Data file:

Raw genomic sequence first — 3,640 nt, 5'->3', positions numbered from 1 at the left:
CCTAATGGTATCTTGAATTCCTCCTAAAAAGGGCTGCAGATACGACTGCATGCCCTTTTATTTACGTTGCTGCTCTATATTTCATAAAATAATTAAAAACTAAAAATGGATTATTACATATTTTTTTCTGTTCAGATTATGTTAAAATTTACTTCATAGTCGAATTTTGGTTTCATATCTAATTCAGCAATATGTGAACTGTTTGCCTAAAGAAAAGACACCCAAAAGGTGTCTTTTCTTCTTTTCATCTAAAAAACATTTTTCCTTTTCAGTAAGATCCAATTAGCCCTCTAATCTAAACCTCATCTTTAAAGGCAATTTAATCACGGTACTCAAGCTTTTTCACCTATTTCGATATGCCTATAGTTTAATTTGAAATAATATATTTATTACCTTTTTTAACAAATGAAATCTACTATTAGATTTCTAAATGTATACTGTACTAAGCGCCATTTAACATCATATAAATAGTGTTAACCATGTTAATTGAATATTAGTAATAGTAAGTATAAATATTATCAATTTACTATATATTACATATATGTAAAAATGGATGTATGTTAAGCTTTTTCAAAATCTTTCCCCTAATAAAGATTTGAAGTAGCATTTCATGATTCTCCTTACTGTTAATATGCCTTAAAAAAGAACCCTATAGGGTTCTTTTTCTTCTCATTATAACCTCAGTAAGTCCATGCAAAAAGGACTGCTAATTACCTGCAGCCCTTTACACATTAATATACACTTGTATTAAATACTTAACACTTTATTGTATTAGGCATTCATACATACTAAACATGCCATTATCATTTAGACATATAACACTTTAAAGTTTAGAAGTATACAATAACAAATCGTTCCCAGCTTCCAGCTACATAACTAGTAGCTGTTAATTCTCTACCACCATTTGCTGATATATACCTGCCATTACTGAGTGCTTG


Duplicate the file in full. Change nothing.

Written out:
Raw genomic sequence first — 3,640 nt, 5'->3', positions numbered from 1 at the left:
CCTAATGGTATCTTGAATTCCTCCTAAAAAGGGCTGCAGATACGACTGCATGCCCTTTTATTTACGTTGCTGCTCTATATTTCATAAAATAATTAAAAACTAAAAATGGATTATTACATATTTTTTTCTGTTCAGATTATGTTAAAATTTACTTCATAGTCGAATTTTGGTTTCATATCTAATTCAGCAATATGTGAACTGTTTGCCTAAAGAAAAGACACCCAAAAGGTGTCTTTTCTTCTTTTCATCTAAAAAACATTTTTCCTTTTCAGTAAGATCCAATTAGCCCTCTAATCTAAACCTCATCTTTAAAGGCAATTTAATCACGGTACTCAAGCTTTTTCACCTATTTCGATATGCCTATAGTTTAATTTGAAATAATATATTTATTACCTTTTTTAACAAATGAAATCTACTATTAGATTTCTAAATGTATACTGTACTAAGCGCCATTTAACATCATATAAATAGTGTTAACCATGTTAATTGAATATTAGTAATAGTAAGTATAAATATTATCAATTTACTATATATTACATATATGTAAAAATGGATGTATGTTAAGCTTTTTCAAAATCTTTCCCCTAATAAAGATTTGAAGTAGCATTTCATGATTCTCCTTACTGTTAATATGCCTTAAAAAAGAACCCTATAGGGTTCTTTTTCTTCTCATTATAACCTCAGTAAGTCCATGCAAAAAGGACTGCTAATTACCTGCAGCCCTTTACACATTAATATACACTTGTATTAAATACTTAACACTTTATTGTATTAGGCATTCATACATACTAAACATGCCATTATCATTTAGACATATAACACTTTAAAGTTTAGAAGTATACAATAACAAATCGTTCCCAGCTTCCAGCTACATAACTAGTAGCTGTTAATTCTCTACCACCATTTGCTGATATATACCTGCCATTACTGAGTGCTTG